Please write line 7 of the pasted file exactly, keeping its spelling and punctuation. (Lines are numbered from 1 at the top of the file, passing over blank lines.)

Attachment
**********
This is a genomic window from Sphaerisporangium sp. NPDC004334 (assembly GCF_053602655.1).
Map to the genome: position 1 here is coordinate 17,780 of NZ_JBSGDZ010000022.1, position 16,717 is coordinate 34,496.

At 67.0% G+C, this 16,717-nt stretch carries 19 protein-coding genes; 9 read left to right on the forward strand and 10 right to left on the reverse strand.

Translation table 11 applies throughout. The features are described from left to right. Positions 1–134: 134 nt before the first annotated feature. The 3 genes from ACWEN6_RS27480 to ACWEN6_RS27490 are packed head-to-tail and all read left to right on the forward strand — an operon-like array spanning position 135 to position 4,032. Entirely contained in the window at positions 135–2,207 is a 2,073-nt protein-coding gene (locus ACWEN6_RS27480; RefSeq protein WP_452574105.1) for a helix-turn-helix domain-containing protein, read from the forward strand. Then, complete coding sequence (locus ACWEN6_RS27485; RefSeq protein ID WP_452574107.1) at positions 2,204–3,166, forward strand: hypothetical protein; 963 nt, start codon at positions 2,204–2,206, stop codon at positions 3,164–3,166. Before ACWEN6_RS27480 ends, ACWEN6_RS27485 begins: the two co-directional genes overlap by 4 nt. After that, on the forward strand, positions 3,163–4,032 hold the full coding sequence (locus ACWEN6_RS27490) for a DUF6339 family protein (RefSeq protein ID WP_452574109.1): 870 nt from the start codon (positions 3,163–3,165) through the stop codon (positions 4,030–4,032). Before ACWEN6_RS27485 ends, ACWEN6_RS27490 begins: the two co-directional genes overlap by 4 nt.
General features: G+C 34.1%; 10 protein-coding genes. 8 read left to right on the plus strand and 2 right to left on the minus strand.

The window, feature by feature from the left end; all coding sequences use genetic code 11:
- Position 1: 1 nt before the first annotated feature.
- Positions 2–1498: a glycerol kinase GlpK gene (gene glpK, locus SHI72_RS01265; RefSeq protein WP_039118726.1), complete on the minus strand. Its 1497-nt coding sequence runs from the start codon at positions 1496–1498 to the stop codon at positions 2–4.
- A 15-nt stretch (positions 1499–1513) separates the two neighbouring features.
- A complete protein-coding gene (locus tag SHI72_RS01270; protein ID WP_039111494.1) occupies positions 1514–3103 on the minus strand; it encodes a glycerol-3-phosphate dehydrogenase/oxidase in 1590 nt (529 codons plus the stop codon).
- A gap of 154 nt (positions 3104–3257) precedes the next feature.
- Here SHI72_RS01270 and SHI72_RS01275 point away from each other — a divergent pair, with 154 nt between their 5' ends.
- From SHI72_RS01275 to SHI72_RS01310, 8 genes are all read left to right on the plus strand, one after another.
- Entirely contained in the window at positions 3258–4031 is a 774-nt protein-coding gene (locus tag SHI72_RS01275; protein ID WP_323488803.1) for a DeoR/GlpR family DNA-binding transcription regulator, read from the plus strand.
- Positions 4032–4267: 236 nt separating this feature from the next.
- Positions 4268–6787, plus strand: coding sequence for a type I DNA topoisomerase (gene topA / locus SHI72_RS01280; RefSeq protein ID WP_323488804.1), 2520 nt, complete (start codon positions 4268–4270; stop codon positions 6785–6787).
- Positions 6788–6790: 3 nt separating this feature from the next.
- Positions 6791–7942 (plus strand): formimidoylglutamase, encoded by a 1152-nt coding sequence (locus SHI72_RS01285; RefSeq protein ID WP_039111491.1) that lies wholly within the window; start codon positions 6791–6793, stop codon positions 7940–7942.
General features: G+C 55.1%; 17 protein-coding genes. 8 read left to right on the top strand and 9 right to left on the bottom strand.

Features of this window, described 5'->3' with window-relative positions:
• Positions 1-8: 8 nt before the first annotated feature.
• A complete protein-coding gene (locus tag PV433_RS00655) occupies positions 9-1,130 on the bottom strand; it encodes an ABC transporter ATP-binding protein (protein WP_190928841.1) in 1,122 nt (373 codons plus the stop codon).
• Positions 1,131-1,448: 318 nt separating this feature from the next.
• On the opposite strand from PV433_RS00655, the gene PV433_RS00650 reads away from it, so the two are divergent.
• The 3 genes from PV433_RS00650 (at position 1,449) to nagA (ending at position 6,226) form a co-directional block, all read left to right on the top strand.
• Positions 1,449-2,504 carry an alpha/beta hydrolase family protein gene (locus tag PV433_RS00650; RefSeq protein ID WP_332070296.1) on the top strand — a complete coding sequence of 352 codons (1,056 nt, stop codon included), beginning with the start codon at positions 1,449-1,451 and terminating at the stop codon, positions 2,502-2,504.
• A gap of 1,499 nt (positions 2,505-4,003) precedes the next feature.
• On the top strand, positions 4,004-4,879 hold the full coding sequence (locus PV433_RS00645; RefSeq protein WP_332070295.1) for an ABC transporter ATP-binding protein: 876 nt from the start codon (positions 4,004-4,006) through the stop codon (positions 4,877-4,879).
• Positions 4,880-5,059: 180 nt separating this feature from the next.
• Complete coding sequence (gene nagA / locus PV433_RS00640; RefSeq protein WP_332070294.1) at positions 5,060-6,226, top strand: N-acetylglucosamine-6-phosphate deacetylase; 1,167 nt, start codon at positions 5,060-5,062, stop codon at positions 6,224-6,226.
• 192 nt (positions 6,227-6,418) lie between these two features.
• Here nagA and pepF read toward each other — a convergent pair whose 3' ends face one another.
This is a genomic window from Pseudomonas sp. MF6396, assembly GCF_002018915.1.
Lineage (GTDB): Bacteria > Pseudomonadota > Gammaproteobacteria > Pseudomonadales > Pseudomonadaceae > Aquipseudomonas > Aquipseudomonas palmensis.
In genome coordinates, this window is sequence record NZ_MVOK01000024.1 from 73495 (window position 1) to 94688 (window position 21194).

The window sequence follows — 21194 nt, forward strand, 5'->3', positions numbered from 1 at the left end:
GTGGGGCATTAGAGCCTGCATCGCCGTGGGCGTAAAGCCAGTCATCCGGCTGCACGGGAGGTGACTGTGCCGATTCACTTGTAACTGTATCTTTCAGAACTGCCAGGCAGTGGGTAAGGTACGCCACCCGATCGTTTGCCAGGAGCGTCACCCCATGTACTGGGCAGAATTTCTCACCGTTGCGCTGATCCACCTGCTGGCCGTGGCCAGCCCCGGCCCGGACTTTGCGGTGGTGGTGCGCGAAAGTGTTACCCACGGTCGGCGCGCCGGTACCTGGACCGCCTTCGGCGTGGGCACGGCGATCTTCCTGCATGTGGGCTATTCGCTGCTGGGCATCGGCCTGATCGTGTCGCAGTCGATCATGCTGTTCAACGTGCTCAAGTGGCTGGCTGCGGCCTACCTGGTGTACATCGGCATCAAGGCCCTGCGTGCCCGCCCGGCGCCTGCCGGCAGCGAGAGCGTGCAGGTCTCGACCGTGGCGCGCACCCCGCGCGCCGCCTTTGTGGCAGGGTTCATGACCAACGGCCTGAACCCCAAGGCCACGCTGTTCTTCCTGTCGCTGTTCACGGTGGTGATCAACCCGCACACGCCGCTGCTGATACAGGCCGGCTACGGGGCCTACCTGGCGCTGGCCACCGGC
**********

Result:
- Position 1: 1 nt before the first annotated feature.